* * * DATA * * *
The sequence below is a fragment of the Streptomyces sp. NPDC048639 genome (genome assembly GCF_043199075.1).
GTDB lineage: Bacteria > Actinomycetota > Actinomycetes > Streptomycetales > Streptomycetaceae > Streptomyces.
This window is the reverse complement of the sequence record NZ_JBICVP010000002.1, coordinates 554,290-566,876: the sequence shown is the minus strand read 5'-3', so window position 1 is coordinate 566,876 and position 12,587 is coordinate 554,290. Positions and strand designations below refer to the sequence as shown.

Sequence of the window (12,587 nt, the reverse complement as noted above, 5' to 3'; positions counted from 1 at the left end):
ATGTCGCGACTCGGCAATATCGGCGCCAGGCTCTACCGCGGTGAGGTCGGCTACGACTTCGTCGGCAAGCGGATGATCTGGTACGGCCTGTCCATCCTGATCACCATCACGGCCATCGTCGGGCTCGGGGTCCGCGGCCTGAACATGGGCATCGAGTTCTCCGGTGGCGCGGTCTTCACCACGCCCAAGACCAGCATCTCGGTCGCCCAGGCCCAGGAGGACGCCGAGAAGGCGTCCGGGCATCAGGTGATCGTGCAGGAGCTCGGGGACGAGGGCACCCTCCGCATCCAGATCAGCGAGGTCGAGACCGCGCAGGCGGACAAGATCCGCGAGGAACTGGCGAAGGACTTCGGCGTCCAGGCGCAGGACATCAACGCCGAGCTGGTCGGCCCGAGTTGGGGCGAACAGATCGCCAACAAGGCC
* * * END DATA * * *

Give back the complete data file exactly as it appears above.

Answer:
The sequence below is a fragment of the Streptomyces sp. NPDC048639 genome (genome assembly GCF_043199075.1).
GTDB lineage: Bacteria > Actinomycetota > Actinomycetes > Streptomycetales > Streptomycetaceae > Streptomyces.
This window is the reverse complement of the sequence record NZ_JBICVP010000002.1, coordinates 554,290-566,876: the sequence shown is the minus strand read 5'-3', so window position 1 is coordinate 566,876 and position 12,587 is coordinate 554,290. Positions and strand designations below refer to the sequence as shown.

Sequence of the window (12,587 nt, the reverse complement as noted above, 5' to 3'; positions counted from 1 at the left end):
ATGTCGCGACTCGGCAATATCGGCGCCAGGCTCTACCGCGGTGAGGTCGGCTACGACTTCGTCGGCAAGCGGATGATCTGGTACGGCCTGTCCATCCTGATCACCATCACGGCCATCGTCGGGCTCGGGGTCCGCGGCCTGAACATGGGCATCGAGTTCTCCGGTGGCGCGGTCTTCACCACGCCCAAGACCAGCATCTCGGTCGCCCAGGCCCAGGAGGACGCCGAGAAGGCGTCCGGGCATCAGGTGATCGTGCAGGAGCTCGGGGACGAGGGCACCCTCCGCATCCAGATCAGCGAGGTCGAGACCGCGCAGGCGGACAAGATCCGCGAGGAACTGGCGAAGGACTTCGGCGTCCAGGCGCAGGACATCAACGCCGAGCTGGTCGGCCCGAGTTGGGGCGAACAGATCGCCAACAAGGCC